Ultrasound is a common imaging technique that employs high frequency sound waves to create images of the organs and other internal structures of the body. These images provide the doctor valuable information which assists in diagnosis and treatment of a wide range of tendon, muscle and joint disorders affecting the body. It is also an excellent tool for guiding the placement of needles for both diagnostic as well as therapeutic purposes. Injection of a pain medication in combination with a local anesthetic directly to the site of injury helps relieve pain. Ultrasound-guided injection provides improved accuracy for injection site location.
The advantages of ultrasound imaging compared to other imaging techniques includes the following:
- No patient exposure to ionizing radiation
- Able to assess tendons, ligaments and muscles under high resolution
- Provides direct visualization of the area being treated
- Ensures accurate placement of the needle to targeted areas
The indications for diagnostic ultrasound imaging technique include the following:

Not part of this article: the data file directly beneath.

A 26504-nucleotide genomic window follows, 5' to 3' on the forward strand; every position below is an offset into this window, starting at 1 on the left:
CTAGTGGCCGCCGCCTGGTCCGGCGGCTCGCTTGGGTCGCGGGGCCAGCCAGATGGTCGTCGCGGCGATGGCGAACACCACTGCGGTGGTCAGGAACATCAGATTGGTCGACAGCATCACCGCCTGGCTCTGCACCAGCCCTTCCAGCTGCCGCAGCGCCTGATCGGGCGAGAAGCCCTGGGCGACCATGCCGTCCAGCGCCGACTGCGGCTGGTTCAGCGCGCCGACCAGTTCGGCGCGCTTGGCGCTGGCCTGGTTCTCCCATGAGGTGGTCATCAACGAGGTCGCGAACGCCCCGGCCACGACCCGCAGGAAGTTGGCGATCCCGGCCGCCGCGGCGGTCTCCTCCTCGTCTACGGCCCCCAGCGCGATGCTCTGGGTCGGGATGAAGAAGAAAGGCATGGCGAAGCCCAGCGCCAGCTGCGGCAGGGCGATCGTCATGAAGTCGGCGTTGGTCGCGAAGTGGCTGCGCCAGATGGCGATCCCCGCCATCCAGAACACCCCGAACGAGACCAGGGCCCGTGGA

- Diagnose conditions such as tendon/ligament tears, inflamed bursa, compressed nerves, joint fluid and cysts
- Assess painful pops and snaps that occur during movement
- Deliver diagnostic injections to specific targets including joints and tendon sheaths or around nerves
- Help guide needle placement during needle aspirations or injections for patients with challenging anatomical variations or people taking blood-thinning medications
- Aspiration of a ganglion cyst
- Injection into a tendon sheath or a bursa
- Administer a nerve block (diagnostic or therapeutic)
- Guide needles in percutaneous therapy for the treatment of calcific tendonitis
During an ultrasound guided injection, you will be asked to lie or sit down on a table depending on the injection location. A clear water based conducting gel is applied to your skin to assist the transmission of sound waves. Your doctor moves a hand-held probe, called a transducer, over the target area. The doctor then inserts the needle into the skin under ultrasound guidance to the specified location. The transducer emits sound waves and detects the rebound echoes from the tissue. Images are created from these sound waves which are viewed on the video display screen attached to the scanner.
Ultrasound guided injection is a relatively safe and painless procedure. Some of the associated complications include bleeding at the site of insertion, and injury to adjacent structures. You can resume your normal activities immediately after the procedure.